Phrases/terms that aggravate the hell out of you

I don’t know why you think you’d be labeled. Are you the party using the phrase, or not using it, to uniformed military personnel, or persons you otherwise learn are serving or have served? My opinion is that few who are eligible to have this phrase, or something similar, spoken to them are expecting it, or demanding it, or feeling entitled to it.

It falls in roughly the same general category as calling someone in military service (or similar career paths, such as police officer or firefighter) a hero. Anecdotal, but my understanding is that most such would reject such an assessment of themselves. I’ve run across many examples of ‘I’m no hero.’ I’d be willing to bet that many of those could tell you about someone they did consider a hero – say, a buddy who didn’t make it back.

Sorry for the length; obviously, it’s a personal peeve of mine. Full disclosure: I’m an Air Force veteran, 20 years, now retired. Most of that time I was an air traffic controller. I served in Operation Desert Shield/Storm (the first Gulf war). The only time I ended up saving a life (possibly) was in the normal course of my duties, at a stateside base. A civilian plane was low on fuel, in very bad weather, needing guidance to a nearby civilian airport. Long story short (too late!), I got the pilot down on the military base (something not normally done). After-report said the amount of fuel in his tanks was ‘immeasurable.’ Did I save his life? Maybe. Did I extend extraordinary measures to do so? Not really; the procedures were already there, ready to be used. Was I a hero? I’d vehemently deny it every time. Now, if you asked that civilian pilot…

Final point: if you never use the phrase again, no one is likely to give it any thought. IMO, anyone who might resent not receiving it never deserved it in the first place.

“With all due respect.”

In my experience (I have several retired Marine buddies and several retired Army buddies (about an even mix of officer and NCO), and they all look either uncomfortable as hell, or come out with some sort of gracious, but canned-sounding response when someone thanks them for their service.

And my grandfather (a USAAF combat vet in WWII) was firmly of the opinion that he was just doing his job and what needed to be done, and that there wasn’t any thanking needed.

So I’ve never gone around thanking anyone- I’m respectful of their service, and often curious enough to ask about it, but I’m not about to lay any sort of cheesy “thank you for your service” on them.

Most abbreviations and acronyms

Using “like” every other word (this happens a lot even in the mainstream TV media)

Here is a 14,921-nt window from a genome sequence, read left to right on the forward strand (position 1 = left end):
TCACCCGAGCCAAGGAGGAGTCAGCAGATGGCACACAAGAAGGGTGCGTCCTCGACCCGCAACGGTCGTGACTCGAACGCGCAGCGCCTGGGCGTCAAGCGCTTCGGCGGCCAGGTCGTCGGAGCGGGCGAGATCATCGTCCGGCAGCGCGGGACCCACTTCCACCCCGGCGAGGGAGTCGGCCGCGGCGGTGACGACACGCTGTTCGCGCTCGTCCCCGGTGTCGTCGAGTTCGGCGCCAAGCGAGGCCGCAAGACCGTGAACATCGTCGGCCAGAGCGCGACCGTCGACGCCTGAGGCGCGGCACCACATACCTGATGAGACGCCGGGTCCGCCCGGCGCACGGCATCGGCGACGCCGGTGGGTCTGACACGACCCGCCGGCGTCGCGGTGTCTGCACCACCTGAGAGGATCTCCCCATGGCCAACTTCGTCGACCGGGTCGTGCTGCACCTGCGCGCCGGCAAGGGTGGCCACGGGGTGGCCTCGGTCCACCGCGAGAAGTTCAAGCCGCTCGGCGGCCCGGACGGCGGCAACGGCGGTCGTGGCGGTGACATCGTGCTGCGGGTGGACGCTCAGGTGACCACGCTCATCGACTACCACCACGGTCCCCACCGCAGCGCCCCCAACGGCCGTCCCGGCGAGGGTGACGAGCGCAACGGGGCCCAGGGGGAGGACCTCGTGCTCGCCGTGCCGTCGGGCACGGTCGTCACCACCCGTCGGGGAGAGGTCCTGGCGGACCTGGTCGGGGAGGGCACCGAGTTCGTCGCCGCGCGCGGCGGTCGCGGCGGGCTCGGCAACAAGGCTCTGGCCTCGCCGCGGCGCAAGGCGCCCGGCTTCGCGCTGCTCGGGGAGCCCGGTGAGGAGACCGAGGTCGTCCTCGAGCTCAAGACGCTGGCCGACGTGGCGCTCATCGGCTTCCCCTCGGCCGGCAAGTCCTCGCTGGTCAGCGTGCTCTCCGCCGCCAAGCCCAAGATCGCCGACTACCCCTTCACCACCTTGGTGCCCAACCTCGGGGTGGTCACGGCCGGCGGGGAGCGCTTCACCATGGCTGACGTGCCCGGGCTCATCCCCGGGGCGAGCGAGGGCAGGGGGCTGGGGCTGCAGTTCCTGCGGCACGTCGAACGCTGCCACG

“Like, um, really” - why would you type that out? I can see someone getting stuck on a word and saying “um”, but to type it out – you need to be canceled from the internet.

“CIS”-anything in the context of cisgender. I get what it is, why it is used, etc. I just find it obnoxious and an exceedingly pretentious term used many times when it is completely unnecessary. You do not have to signal to me how woke you are by referring to your brother as cis-male. His name is Tim and he is 7. That is sufficient for 99% of most casual conversations.

I’m surprised a 7 yo would have a sibling young enough to be using terms as fancy as “cis-male” fancy. I’d picture the 7 yo’s sibling using terms more like “poopy-head”.

I was creating an example of adults using the term in situations where it really wasn’t appropriate to the context of a conversation. But fair point, I could have worded that better. :slight_smile:

Whenever I hear that one I want to channel Elwood P. Dowd, and ask, “How much respect would that be, exactly?”

In the legal world, that’s the equivalent of “criticise the post, not the poster.”

I use it, and “respectfully”, as an indication that I need to disagree with a suggestion from the judge:

“With all due respect, My Lord, I would suggest that the applicable legal principle is rather that …”

Well, I was in the navy and I’ve heard it used for the last 40 years (sort of useful to avoid collisions at sea etc) :grinning:

  • Wellness (after all it’s just health)
  • Pricepoint (wtf is that besides “price”?)
  • the verb “gift” (yes I know it’s an old verb but it’s still bloody annoying)
  • hangry

In our scout troop, I started the unofficial “Noticing What the Hell is Going On Right Next To You” Merit Badge.

Congrats

Delish

Yummers

Nom nom

Scritches

I laughed!

Vajayjay - If you’re old enough to be talking about it, you’re old enough to use the real word.

:arrow_up: :arrow_up: :arrow_up: You have this right.

And there’s no social context I can think of where the one word would be OK but the other would not be.

Maybe on a cable-TV or streaming-only sitcom said for laughs, but that’s about it. I’m not sure either word would get out over the air over the objections of the sponsors, if not the FCC.

Wellness always sounds creepy to me. I expect someone to say “Your wellness is important” right before they put me on the spaceship to send me back to their planet as food.

LOL or the King of the Water Table - his royal wellness.

But really it’s like inventing the word “warmness” when “warmth” already exists.

Merch